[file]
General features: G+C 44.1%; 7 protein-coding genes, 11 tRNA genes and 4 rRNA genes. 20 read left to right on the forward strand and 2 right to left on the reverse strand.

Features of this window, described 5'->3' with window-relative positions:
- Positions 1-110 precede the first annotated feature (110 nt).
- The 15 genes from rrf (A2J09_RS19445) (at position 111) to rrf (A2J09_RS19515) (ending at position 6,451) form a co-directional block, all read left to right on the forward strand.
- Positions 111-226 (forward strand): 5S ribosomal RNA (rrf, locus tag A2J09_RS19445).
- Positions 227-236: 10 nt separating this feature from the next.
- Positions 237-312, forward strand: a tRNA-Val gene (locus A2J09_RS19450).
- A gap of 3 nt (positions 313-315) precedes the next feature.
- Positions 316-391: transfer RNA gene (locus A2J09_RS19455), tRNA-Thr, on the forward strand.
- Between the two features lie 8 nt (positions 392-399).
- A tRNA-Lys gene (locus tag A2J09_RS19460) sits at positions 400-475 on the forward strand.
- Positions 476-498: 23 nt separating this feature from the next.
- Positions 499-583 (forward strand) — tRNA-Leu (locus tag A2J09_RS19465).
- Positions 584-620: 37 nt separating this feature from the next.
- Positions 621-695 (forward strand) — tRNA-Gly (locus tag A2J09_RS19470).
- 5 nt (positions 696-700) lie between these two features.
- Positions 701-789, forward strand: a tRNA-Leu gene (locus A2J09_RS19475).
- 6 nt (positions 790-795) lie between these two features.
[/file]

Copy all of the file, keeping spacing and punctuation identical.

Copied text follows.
General features: G+C 44.1%; 7 protein-coding genes, 11 tRNA genes and 4 rRNA genes. 20 read left to right on the forward strand and 2 right to left on the reverse strand.

Features of this window, described 5'->3' with window-relative positions:
- Positions 1-110 precede the first annotated feature (110 nt).
- The 15 genes from rrf (A2J09_RS19445) (at position 111) to rrf (A2J09_RS19515) (ending at position 6,451) form a co-directional block, all read left to right on the forward strand.
- Positions 111-226 (forward strand): 5S ribosomal RNA (rrf, locus tag A2J09_RS19445).
- Positions 227-236: 10 nt separating this feature from the next.
- Positions 237-312, forward strand: a tRNA-Val gene (locus A2J09_RS19450).
- A gap of 3 nt (positions 313-315) precedes the next feature.
- Positions 316-391: transfer RNA gene (locus A2J09_RS19455), tRNA-Thr, on the forward strand.
- Between the two features lie 8 nt (positions 392-399).
- A tRNA-Lys gene (locus tag A2J09_RS19460) sits at positions 400-475 on the forward strand.
- Positions 476-498: 23 nt separating this feature from the next.
- Positions 499-583 (forward strand) — tRNA-Leu (locus tag A2J09_RS19465).
- Positions 584-620: 37 nt separating this feature from the next.
- Positions 621-695 (forward strand) — tRNA-Gly (locus tag A2J09_RS19470).
- 5 nt (positions 696-700) lie between these two features.
- Positions 701-789, forward strand: a tRNA-Leu gene (locus A2J09_RS19475).
- 6 nt (positions 790-795) lie between these two features.